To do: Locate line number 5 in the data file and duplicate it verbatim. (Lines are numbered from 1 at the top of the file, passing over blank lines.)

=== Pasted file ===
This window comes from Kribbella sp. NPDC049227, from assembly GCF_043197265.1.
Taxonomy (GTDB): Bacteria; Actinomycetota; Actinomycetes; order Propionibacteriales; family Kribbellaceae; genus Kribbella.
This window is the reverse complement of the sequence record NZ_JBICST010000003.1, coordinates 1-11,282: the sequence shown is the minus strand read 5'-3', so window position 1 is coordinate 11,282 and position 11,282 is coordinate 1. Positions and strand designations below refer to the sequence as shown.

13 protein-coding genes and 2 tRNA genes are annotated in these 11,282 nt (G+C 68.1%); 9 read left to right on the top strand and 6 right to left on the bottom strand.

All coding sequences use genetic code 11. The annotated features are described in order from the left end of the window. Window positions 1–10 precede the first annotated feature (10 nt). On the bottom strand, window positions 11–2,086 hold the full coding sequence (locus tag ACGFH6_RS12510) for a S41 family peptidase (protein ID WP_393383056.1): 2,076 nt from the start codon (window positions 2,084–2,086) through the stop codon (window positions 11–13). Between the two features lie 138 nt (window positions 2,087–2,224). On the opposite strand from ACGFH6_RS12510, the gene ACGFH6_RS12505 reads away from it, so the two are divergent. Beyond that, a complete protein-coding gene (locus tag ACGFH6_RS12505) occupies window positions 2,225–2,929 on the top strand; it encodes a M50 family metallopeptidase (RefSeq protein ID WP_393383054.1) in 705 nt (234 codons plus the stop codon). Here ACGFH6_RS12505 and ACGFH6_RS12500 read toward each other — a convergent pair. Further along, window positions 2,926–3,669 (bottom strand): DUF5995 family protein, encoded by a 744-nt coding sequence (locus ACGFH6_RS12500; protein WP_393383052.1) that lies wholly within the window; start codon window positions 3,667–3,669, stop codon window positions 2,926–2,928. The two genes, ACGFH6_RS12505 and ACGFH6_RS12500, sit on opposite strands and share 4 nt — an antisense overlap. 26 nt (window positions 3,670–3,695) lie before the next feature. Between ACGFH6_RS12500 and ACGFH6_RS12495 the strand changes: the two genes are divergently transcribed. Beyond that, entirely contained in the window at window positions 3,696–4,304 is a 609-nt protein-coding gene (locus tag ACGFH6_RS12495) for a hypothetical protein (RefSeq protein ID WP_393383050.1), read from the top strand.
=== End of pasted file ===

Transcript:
All coding sequences use genetic code 11. The annotated features are described in order from the left end of the window. Window positions 1–10 precede the first annotated feature (10 nt). On the bottom strand, window positions 11–2,086 hold the full coding sequence (locus tag ACGFH6_RS12510) for a S41 family peptidase (protein ID WP_393383056.1): 2,076 nt from the start codon (window positions 2,084–2,086) through the stop codon (window positions 11–13). Between the two features lie 138 nt (window positions 2,087–2,224). On the opposite strand from ACGFH6_RS12510, the gene ACGFH6_RS12505 reads away from it, so the two are divergent. Beyond that, a complete protein-coding gene (locus tag ACGFH6_RS12505) occupies window positions 2,225–2,929 on the top strand; it encodes a M50 family metallopeptidase (RefSeq protein ID WP_393383054.1) in 705 nt (234 codons plus the stop codon). Here ACGFH6_RS12505 and ACGFH6_RS12500 read toward each other — a convergent pair. Further along, window positions 2,926–3,669 (bottom strand): DUF5995 family protein, encoded by a 744-nt coding sequence (locus ACGFH6_RS12500; protein WP_393383052.1) that lies wholly within the window; start codon window positions 3,667–3,669, stop codon window positions 2,926–2,928. The two genes, ACGFH6_RS12505 and ACGFH6_RS12500, sit on opposite strands and share 4 nt — an antisense overlap. 26 nt (window positions 3,670–3,695) lie before the next feature. Between ACGFH6_RS12500 and ACGFH6_RS12495 the strand changes: the two genes are divergently transcribed. Beyond that, entirely contained in the window at window positions 3,696–4,304 is a 609-nt protein-coding gene (locus tag ACGFH6_RS12495) for a hypothetical protein (RefSeq protein ID WP_393383050.1), read from the top strand.